In his famous novel “A Tale of Two Cities,” Charles Dickens wrote: “It was the best of times.” Dickens novel is set in the years leading up to the French Revolution. The struggle of people against the entrenched power structure feels familiar to many. It seems to describe our current social and political climate. Despair and opportunity are swirling beside one another. This is creating a tale of two futures for the US economy. Continue reading “A Tale of Two Futures”
There is a popular phrase in investing terminology called the “smart money.” Typically this phrase is used to describe the investors that are ahead of market sentiment. These are the people with the foresight to sell before the market crashes and buy before the market booms. The critical question to ask is how we can become part of the smart money?
The financial planning profession has a long history of demonstrating the power of compounded growth to clients. Typically, a chart will be shown that shows the difference between investing $100 per month at 1%, 5%, 8%, and 10% rates of return for 20, 30, and 40 years. As expected, the results are typically astounding. The extended impact of compounding for a longer period of time at a higher rate of return creates a tremendous difference in the amount of compounded returns after a long period of time. Thus, the fundamental assumption behind all contemporary financial planning models is to invest money into financial products that have historically compounded at a high rate. This is supposed to enable you to enjoy a happy and comfortable retirement from your compounded returns.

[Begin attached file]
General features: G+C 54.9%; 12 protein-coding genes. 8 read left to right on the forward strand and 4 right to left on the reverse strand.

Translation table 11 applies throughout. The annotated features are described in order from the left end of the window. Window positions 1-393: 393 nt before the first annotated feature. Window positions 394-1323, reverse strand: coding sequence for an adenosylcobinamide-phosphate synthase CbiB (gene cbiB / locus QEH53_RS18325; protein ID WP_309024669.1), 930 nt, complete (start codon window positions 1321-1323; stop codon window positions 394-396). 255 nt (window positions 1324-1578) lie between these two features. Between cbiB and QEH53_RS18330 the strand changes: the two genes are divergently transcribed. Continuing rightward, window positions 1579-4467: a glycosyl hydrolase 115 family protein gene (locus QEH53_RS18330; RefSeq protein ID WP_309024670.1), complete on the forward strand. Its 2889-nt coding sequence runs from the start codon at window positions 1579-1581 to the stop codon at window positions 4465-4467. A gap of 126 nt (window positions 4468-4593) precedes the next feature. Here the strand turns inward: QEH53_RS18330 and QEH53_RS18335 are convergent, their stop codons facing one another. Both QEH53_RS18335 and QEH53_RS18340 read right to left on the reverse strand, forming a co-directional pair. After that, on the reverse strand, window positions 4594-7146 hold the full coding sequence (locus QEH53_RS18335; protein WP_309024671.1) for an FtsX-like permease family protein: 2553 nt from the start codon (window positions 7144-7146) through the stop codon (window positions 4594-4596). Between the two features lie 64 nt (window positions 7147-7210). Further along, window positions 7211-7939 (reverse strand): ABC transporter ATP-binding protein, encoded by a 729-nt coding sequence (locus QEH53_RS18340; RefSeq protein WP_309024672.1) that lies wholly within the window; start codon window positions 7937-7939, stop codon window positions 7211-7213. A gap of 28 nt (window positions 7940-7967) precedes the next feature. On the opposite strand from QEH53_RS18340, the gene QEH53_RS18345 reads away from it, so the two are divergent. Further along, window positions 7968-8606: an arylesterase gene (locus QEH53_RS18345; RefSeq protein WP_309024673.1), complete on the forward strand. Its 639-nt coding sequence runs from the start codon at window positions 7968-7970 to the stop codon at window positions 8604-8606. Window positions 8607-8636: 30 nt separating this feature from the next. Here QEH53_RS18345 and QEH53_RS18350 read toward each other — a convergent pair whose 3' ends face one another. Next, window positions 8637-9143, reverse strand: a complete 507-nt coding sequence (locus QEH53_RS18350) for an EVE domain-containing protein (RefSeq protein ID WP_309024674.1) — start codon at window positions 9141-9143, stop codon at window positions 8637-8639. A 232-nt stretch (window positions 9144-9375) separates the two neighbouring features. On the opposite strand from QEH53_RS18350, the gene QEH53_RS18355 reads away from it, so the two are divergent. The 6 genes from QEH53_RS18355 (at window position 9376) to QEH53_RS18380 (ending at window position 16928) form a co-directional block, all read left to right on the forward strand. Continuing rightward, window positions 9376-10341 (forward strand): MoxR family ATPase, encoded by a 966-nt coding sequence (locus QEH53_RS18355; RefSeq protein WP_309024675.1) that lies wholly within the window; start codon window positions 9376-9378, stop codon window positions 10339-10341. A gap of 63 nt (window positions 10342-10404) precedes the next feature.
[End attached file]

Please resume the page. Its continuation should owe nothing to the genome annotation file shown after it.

The cliche “buy low and sell high” has been around seemingly since the beginning of time. However, there is quite a bit of depth behind this simple piece of wisdom. In order to discover this depth, we need to ask ourselves what kind of person will buy low and what kind of person sells high. We also need to ask what situations result in low prices for you to buy, and what situations result in high prices for you to sell.
Wealth building has become a key topic of conversation in the financial media. Traditional financial advisors frequently talk about equity and debt. (aka ‘stocks and bonds’) This is certainly a part of wealth building, but the current world has become highly complex. In order for people to achieve their financial goals, they need to think about wealth building differently. Many people go through booms and busts but never manage to get ahead. This is especially important for people who over-invest in buying a home and under-invest in other financial assets.
Every time that an asset class rises or falls, the media begins to challenge the notion of wealth, productivity, and output that many people hold in their minds. The typical situation for most people is that they think of wealth as being measured in money. For people like Ben Bernanke, money means currency. For people like Bill Bonner, money means gold. However, in both cases, I see wealth as something much deeper.